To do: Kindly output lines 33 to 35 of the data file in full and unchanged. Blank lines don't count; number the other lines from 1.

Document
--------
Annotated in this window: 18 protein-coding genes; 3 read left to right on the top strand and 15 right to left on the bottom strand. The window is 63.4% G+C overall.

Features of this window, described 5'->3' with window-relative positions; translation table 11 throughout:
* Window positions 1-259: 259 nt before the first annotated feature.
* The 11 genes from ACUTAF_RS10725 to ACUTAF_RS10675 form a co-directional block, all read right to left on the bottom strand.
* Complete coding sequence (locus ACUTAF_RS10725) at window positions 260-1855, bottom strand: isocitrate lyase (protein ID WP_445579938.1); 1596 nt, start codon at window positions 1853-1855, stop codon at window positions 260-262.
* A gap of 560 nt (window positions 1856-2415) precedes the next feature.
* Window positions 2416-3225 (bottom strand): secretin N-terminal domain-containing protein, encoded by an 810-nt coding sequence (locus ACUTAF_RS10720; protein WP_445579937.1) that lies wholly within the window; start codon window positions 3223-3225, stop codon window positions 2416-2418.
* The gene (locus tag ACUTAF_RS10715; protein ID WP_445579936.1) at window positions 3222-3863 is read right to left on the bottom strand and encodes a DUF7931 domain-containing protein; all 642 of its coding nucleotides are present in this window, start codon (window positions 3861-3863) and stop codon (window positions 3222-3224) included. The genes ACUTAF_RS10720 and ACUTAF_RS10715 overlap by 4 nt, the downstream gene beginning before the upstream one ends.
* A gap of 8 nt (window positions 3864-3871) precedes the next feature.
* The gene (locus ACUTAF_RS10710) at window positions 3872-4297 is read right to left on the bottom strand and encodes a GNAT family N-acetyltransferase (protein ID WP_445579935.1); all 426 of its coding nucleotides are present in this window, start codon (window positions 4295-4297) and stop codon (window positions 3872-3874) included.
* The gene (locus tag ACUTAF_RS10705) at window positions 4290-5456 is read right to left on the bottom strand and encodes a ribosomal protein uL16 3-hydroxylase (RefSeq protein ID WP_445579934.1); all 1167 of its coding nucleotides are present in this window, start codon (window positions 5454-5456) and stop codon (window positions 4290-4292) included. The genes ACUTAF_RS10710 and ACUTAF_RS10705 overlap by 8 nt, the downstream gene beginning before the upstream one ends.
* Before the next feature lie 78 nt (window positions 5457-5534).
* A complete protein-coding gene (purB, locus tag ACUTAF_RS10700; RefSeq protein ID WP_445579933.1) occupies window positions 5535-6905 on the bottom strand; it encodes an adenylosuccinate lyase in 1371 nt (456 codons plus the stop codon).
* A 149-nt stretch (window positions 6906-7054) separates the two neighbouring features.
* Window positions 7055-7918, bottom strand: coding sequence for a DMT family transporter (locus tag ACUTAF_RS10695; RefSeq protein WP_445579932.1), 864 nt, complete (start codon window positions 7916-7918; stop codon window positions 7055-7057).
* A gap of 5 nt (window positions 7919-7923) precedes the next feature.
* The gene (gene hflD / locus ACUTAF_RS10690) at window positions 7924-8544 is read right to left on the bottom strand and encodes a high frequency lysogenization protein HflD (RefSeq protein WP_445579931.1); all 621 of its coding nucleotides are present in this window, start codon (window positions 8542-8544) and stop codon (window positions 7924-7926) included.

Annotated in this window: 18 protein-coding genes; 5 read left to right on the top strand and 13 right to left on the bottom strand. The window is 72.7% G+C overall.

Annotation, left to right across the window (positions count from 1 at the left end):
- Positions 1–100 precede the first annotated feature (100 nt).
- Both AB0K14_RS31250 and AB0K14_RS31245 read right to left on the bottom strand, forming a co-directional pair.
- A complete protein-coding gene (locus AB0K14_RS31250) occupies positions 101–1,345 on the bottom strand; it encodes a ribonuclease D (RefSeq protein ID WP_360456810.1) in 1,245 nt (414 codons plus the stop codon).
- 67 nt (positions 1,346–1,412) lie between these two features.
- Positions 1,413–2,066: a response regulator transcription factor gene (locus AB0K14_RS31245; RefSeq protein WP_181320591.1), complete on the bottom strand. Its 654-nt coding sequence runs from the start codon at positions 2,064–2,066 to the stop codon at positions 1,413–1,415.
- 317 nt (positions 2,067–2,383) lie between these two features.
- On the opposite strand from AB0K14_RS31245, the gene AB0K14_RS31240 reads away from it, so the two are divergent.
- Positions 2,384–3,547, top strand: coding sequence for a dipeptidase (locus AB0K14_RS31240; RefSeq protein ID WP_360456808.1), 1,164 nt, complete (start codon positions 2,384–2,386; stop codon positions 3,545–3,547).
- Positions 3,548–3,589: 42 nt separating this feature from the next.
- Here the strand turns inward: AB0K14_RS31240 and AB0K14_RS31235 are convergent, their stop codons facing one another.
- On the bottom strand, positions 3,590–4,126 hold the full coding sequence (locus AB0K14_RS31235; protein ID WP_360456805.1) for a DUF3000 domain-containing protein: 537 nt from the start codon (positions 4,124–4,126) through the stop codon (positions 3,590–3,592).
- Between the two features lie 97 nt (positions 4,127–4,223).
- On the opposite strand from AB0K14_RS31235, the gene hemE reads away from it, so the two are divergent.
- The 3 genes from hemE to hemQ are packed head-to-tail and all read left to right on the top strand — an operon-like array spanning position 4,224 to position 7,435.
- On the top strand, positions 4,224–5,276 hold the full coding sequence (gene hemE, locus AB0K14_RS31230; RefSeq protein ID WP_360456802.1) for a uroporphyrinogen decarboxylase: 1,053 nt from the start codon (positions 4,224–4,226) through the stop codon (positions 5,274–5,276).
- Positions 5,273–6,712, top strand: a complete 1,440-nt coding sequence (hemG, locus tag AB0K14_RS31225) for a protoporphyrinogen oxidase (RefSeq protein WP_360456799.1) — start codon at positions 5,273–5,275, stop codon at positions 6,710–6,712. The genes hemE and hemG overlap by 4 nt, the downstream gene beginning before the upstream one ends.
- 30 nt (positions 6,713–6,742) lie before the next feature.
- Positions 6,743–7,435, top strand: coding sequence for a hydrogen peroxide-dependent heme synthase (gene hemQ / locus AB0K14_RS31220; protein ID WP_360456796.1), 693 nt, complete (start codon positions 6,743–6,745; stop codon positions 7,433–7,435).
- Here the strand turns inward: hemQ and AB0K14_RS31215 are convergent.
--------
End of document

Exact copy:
- The 3 genes from hemE to hemQ are packed head-to-tail and all read left to right on the top strand — an operon-like array spanning position 4,224 to position 7,435.
- On the top strand, positions 4,224–5,276 hold the full coding sequence (gene hemE, locus AB0K14_RS31230; RefSeq protein ID WP_360456802.1) for a uroporphyrinogen decarboxylase: 1,053 nt from the start codon (positions 4,224–4,226) through the stop codon (positions 5,274–5,276).
- Positions 5,273–6,712, top strand: a complete 1,440-nt coding sequence (hemG, locus tag AB0K14_RS31225) for a protoporphyrinogen oxidase (RefSeq protein WP_360456799.1) — start codon at positions 5,273–5,275, stop codon at positions 6,710–6,712. The genes hemE and hemG overlap by 4 nt, the downstream gene beginning before the upstream one ends.